The Dynamic Relationship Between Entrepreneurship, Unemployment, and Growth: Evidence from U.S. Industries

Jose M. Plehn-Dujowich and Willow Grove, March 2012


Entrepreneurship, economic growth, and unemployment are interrelated: exactly how is the subject of this research. Does entrepreneurship lead to economic growth or vice versa? Does entrepreneurship lower unemployment, or does unemployment lead to entrepreneurship? Without the answers to such questions, policymakers may be attempting to treat the symptoms of economic problems rather than devising real solutions for unemployment or slow growth. Moreover, whereas economic growth and unemployment are often the focus of academic and media attention, the importance of entrepreneurship in this triad is often overlooked. The researcher examined ten U.S. industry sectors to determine whether there are “Granger-causal” relationships between entrepreneurship, economic growth, and unemployment.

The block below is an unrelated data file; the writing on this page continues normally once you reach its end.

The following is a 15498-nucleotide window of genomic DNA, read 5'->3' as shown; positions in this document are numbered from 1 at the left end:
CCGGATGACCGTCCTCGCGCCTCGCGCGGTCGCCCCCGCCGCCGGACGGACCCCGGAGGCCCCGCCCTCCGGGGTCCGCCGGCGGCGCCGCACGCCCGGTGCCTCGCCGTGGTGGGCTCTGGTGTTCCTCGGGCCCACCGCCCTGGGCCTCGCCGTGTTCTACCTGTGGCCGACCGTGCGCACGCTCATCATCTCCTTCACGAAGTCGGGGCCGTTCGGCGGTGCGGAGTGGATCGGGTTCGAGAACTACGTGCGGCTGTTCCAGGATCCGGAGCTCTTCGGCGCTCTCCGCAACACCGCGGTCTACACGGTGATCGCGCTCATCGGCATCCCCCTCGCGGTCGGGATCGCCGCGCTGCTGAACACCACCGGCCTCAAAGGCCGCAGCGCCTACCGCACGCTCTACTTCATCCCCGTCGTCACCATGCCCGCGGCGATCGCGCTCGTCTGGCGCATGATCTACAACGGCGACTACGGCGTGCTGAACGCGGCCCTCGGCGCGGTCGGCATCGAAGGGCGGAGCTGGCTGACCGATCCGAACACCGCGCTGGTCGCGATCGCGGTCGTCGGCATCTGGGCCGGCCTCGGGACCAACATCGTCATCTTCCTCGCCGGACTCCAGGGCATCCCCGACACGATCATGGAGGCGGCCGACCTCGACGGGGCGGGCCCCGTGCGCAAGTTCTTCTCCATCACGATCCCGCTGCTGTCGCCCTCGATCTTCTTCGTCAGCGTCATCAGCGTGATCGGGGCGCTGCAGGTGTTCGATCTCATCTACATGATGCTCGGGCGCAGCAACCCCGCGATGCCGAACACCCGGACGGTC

Overall Findings

In about half of the industries tested, entrepreneurship and growth dampened unemployment, while unemployment spurred entrepreneurship and growth. The results indicate that entrepreneurship may be the spark for economic growth. Although the results are promising, the research shows that the three economic components are intertwined and that it is not consistently clear which component ignites or slows the cycle of entrepreneurship, economic growth, and employment. In many of the industries studied, the results were indeterminate and circular. Support for entrepreneurship can be a key to jumpstarting the economy, however.